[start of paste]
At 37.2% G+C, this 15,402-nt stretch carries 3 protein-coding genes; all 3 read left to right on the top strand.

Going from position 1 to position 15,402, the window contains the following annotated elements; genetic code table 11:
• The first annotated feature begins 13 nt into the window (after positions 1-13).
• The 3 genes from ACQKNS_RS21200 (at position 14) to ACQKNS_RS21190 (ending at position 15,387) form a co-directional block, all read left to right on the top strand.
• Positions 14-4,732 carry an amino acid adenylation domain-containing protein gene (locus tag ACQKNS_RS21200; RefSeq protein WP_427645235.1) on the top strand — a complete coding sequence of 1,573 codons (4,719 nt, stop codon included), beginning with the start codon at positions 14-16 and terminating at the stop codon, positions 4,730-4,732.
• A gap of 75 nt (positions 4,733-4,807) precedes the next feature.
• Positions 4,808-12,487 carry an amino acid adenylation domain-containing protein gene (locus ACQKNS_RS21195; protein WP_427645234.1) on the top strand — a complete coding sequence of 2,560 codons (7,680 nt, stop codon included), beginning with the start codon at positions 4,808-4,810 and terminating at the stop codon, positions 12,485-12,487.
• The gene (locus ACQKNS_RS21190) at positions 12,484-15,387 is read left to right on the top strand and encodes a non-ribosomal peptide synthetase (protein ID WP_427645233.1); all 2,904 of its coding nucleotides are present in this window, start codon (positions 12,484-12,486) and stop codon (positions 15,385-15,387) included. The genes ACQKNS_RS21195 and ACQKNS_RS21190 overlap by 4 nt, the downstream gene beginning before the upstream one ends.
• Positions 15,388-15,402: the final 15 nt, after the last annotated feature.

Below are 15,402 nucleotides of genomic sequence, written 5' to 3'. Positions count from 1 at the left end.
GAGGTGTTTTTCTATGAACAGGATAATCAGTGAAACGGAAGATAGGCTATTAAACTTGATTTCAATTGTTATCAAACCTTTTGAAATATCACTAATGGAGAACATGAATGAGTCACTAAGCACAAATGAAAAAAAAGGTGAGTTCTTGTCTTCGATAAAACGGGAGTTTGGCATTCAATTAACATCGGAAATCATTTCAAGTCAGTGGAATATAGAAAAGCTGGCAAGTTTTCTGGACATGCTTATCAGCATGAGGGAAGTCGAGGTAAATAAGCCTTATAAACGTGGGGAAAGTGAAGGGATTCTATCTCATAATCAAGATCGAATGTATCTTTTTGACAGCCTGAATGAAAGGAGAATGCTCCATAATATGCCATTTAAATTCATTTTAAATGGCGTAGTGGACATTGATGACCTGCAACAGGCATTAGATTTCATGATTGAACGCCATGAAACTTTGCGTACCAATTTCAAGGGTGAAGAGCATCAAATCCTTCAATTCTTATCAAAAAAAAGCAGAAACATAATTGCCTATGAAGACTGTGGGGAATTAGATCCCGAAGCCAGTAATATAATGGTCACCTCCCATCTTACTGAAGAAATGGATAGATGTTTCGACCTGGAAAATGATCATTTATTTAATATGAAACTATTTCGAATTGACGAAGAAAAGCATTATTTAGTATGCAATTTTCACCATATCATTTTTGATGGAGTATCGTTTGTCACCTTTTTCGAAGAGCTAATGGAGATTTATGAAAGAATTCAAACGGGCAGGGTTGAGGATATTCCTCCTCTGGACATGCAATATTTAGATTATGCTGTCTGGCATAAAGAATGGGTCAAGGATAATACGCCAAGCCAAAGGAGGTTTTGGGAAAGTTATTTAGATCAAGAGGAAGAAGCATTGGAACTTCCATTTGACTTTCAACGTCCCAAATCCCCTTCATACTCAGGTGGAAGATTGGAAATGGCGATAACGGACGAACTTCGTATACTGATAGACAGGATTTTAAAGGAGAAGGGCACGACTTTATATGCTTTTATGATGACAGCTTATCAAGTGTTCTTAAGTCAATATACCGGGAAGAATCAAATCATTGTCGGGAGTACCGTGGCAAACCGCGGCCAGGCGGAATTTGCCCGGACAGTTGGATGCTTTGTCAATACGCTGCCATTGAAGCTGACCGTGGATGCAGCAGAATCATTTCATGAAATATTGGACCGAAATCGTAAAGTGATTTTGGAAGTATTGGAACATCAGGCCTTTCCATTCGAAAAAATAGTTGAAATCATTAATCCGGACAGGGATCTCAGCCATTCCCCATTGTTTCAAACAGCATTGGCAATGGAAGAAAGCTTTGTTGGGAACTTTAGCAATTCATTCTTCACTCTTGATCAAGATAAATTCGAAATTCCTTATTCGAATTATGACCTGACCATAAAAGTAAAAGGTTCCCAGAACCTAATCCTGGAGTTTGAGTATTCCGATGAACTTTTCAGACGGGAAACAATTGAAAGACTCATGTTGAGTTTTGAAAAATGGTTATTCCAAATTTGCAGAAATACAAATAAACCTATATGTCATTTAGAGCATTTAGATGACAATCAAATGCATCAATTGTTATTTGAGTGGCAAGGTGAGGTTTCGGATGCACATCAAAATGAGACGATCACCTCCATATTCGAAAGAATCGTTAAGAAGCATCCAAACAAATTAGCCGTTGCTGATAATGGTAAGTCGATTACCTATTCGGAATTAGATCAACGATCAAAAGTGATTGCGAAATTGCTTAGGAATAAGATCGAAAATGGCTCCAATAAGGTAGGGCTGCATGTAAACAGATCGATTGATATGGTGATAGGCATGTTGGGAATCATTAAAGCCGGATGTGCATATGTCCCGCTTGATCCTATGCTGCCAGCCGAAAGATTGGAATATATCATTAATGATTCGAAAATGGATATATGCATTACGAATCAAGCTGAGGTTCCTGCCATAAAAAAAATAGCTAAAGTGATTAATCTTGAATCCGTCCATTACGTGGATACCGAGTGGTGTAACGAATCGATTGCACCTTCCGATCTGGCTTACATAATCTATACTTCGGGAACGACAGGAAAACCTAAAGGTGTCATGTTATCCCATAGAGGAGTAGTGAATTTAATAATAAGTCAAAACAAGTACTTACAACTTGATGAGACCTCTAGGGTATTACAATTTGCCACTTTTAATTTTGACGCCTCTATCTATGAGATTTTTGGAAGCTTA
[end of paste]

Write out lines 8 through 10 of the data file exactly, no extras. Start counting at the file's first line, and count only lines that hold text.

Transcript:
• The gene (locus ACQKNS_RS21190) at positions 12,484-15,387 is read left to right on the top strand and encodes a non-ribosomal peptide synthetase (protein ID WP_427645233.1); all 2,904 of its coding nucleotides are present in this window, start codon (positions 12,484-12,486) and stop codon (positions 15,385-15,387) included. The genes ACQKNS_RS21195 and ACQKNS_RS21190 overlap by 4 nt, the downstream gene beginning before the upstream one ends.
• Positions 15,388-15,402: the final 15 nt, after the last annotated feature.

Below are 15,402 nucleotides of genomic sequence, written 5' to 3'. Positions count from 1 at the left end.